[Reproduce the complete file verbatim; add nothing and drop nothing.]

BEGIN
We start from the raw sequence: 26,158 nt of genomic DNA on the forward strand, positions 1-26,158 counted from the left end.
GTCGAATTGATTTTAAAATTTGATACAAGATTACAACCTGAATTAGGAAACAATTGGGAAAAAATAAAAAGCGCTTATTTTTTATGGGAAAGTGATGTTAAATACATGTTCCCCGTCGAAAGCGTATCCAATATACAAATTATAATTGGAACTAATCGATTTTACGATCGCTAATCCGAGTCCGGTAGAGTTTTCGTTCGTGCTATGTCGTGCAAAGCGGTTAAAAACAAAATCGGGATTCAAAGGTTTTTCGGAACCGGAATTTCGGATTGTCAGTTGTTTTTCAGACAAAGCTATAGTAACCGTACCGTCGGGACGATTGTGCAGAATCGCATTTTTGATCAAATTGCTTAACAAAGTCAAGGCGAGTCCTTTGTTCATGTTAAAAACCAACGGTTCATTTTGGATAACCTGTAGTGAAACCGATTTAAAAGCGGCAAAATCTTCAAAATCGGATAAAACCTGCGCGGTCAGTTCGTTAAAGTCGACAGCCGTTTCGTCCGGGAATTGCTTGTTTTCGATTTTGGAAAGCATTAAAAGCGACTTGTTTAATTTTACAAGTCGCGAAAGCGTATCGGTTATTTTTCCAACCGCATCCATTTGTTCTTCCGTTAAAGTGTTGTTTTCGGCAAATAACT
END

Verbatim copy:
We start from the raw sequence: 26,158 nt of genomic DNA on the forward strand, positions 1-26,158 counted from the left end.
GTCGAATTGATTTTAAAATTTGATACAAGATTACAACCTGAATTAGGAAACAATTGGGAAAAAATAAAAAGCGCTTATTTTTTATGGGAAAGTGATGTTAAATACATGTTCCCCGTCGAAAGCGTATCCAATATACAAATTATAATTGGAACTAATCGATTTTACGATCGCTAATCCGAGTCCGGTAGAGTTTTCGTTCGTGCTATGTCGTGCAAAGCGGTTAAAAACAAAATCGGGATTCAAAGGTTTTTCGGAACCGGAATTTCGGATTGTCAGTTGTTTTTCAGACAAAGCTATAGTAACCGTACCGTCGGGACGATTGTGCAGAATCGCATTTTTGATCAAATTGCTTAACAAAGTCAAGGCGAGTCCTTTGTTCATGTTAAAAACCAACGGTTCATTTTGGATAACCTGTAGTGAAACCGATTTAAAAGCGGCAAAATCTTCAAAATCGGATAAAACCTGCGCGGTCAGTTCGTTAAAGTCGACAGCCGTTTCGTCCGGGAATTGCTTGTTTTCGATTTTGGAAAGCATTAAAAGCGACTTGTTTAATTTTACAAGTCGCGAAAGCGTATCGGTTATTTTTCCAACCGCATCCATTTGTTCTTCCGTTAAAGTGTTGTTTTCGGCAAATAACT